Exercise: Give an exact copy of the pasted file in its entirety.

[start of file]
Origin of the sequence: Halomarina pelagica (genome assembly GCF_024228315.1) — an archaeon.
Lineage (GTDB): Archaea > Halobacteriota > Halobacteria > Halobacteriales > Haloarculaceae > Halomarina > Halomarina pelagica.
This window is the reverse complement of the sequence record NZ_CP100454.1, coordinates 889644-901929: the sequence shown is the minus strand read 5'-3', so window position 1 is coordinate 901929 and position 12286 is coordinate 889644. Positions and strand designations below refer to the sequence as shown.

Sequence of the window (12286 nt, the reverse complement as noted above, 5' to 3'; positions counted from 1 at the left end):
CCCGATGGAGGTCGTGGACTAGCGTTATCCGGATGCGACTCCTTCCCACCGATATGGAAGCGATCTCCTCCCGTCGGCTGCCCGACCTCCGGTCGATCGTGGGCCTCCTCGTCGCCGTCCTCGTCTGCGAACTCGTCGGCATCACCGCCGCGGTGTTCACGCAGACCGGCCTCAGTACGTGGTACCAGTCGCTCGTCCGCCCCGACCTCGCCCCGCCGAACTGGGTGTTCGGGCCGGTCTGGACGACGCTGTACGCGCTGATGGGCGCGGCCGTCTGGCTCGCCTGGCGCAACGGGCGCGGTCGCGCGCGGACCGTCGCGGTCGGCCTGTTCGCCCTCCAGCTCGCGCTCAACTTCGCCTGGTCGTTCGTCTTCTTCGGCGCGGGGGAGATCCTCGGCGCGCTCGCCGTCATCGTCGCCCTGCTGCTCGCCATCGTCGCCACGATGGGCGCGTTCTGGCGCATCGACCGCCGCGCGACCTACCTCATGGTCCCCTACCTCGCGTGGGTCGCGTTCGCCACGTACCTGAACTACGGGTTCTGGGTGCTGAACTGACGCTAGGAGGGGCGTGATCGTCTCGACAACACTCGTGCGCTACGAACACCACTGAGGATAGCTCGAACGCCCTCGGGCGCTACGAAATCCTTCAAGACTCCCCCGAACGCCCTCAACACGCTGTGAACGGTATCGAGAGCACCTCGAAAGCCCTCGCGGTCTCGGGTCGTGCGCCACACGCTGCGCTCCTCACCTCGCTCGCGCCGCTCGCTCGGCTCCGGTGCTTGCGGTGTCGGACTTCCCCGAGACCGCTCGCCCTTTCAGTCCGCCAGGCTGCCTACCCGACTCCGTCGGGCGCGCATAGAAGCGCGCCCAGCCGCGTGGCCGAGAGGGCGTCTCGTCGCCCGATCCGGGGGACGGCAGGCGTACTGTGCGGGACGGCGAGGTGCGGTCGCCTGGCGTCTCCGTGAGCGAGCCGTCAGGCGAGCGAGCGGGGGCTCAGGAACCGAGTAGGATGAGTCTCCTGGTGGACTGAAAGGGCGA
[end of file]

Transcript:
Origin of the sequence: Halomarina pelagica (genome assembly GCF_024228315.1) — an archaeon.
Lineage (GTDB): Archaea > Halobacteriota > Halobacteria > Halobacteriales > Haloarculaceae > Halomarina > Halomarina pelagica.
This window is the reverse complement of the sequence record NZ_CP100454.1, coordinates 889644-901929: the sequence shown is the minus strand read 5'-3', so window position 1 is coordinate 901929 and position 12286 is coordinate 889644. Positions and strand designations below refer to the sequence as shown.

Sequence of the window (12286 nt, the reverse complement as noted above, 5' to 3'; positions counted from 1 at the left end):
CCCGATGGAGGTCGTGGACTAGCGTTATCCGGATGCGACTCCTTCCCACCGATATGGAAGCGATCTCCTCCCGTCGGCTGCCCGACCTCCGGTCGATCGTGGGCCTCCTCGTCGCCGTCCTCGTCTGCGAACTCGTCGGCATCACCGCCGCGGTGTTCACGCAGACCGGCCTCAGTACGTGGTACCAGTCGCTCGTCCGCCCCGACCTCGCCCCGCCGAACTGGGTGTTCGGGCCGGTCTGGACGACGCTGTACGCGCTGATGGGCGCGGCCGTCTGGCTCGCCTGGCGCAACGGGCGCGGTCGCGCGCGGACCGTCGCGGTCGGCCTGTTCGCCCTCCAGCTCGCGCTCAACTTCGCCTGGTCGTTCGTCTTCTTCGGCGCGGGGGAGATCCTCGGCGCGCTCGCCGTCATCGTCGCCCTGCTGCTCGCCATCGTCGCCACGATGGGCGCGTTCTGGCGCATCGACCGCCGCGCGACCTACCTCATGGTCCCCTACCTCGCGTGGGTCGCGTTCGCCACGTACCTGAACTACGGGTTCTGGGTGCTGAACTGACGCTAGGAGGGGCGTGATCGTCTCGACAACACTCGTGCGCTACGAACACCACTGAGGATAGCTCGAACGCCCTCGGGCGCTACGAAATCCTTCAAGACTCCCCCGAACGCCCTCAACACGCTGTGAACGGTATCGAGAGCACCTCGAAAGCCCTCGCGGTCTCGGGTCGTGCGCCACACGCTGCGCTCCTCACCTCGCTCGCGCCGCTCGCTCGGCTCCGGTGCTTGCGGTGTCGGACTTCCCCGAGACCGCTCGCCCTTTCAGTCCGCCAGGCTGCCTACCCGACTCCGTCGGGCGCGCATAGAAGCGCGCCCAGCCGCGTGGCCGAGAGGGCGTCTCGTCGCCCGATCCGGGGGACGGCAGGCGTACTGTGCGGGACGGCGAGGTGCGGTCGCCTGGCGTCTCCGTGAGCGAGCCGTCAGGCGAGCGAGCGGGGGCTCAGGAACCGAGTAGGATGAGTCTCCTGGTGGACTGAAAGGGCGA